Articles on: Publishing

What Is A Digital Object Identifier (DOI)?

What is a DOI?

A digital object identifier (DOI) is a persistent identifier used in scholarly publishing to identify and link to a piece of work. DOIs are considered by numerous journals to be mandatory for citation and can be assigned to datasets, preprints, research articles, websites, and other scholarly works. Assigning a DOI does not preclude submission to journals. (see below)

DOIs on Authorea are issued via Crossref with the following prefix 10.22541 and a unique suffix.

Once a DOI is issued to a piece of scholarly work, changes can no longer be made. On Authorea, however, we allow "DOI versioning" meaning articles can be updated and assigned new DOIs to allow for dynamic articles. (find out more)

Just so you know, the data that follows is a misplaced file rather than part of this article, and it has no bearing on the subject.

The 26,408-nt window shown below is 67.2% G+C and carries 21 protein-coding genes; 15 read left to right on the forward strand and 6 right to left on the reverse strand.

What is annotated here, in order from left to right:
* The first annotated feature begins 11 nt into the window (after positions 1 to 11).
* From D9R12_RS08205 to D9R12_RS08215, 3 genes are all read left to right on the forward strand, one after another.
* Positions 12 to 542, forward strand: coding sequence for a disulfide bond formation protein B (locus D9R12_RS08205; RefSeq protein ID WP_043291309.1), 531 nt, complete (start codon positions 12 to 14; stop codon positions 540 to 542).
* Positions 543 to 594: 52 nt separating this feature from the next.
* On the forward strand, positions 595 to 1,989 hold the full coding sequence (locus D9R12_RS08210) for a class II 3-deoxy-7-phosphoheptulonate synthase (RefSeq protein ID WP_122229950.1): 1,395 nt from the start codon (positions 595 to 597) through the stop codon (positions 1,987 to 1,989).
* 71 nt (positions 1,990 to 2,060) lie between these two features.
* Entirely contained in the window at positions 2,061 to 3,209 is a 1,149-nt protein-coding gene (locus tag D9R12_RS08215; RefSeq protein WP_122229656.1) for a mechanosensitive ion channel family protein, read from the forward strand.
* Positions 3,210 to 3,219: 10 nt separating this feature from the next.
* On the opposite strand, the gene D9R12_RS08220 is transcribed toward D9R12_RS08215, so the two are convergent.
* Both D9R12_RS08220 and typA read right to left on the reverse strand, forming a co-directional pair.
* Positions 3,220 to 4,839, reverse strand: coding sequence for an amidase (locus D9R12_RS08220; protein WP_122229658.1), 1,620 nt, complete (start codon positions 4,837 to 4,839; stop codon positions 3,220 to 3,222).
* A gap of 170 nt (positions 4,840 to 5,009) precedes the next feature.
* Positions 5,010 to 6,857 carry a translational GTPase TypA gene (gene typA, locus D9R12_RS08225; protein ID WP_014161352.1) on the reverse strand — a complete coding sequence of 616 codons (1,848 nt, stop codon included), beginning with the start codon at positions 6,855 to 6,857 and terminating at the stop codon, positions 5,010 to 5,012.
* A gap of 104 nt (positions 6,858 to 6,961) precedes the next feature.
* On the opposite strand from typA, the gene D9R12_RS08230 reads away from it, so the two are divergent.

You can see how a DOI will look here:

What is the advantage of issuing a DOI? Once a DOI is issued for an object, then that object gets registered in the scholarly record, i.e. it can be discovered and cited in the future. If you care of being cited for your work, make sure that all your work has a DOI.

What types of materials can be assigned a DOI to? Anything you deem should be included in the scholarly record. Traditionally, only peer reviewed published articles would obtain a DOI. Today, you can issue a DOI for blog posts, student essays, posters, conference proceedings, data, code, and other materials you would not normally publish in a traditional publishing venue.

Can I preprint my document if I am planning to submit it to a journal? Short answer: yes. But double check on the Sherpa/Romeo site for specific copyright and self-archiving policies of your journal.

Updated on: 04/30/2020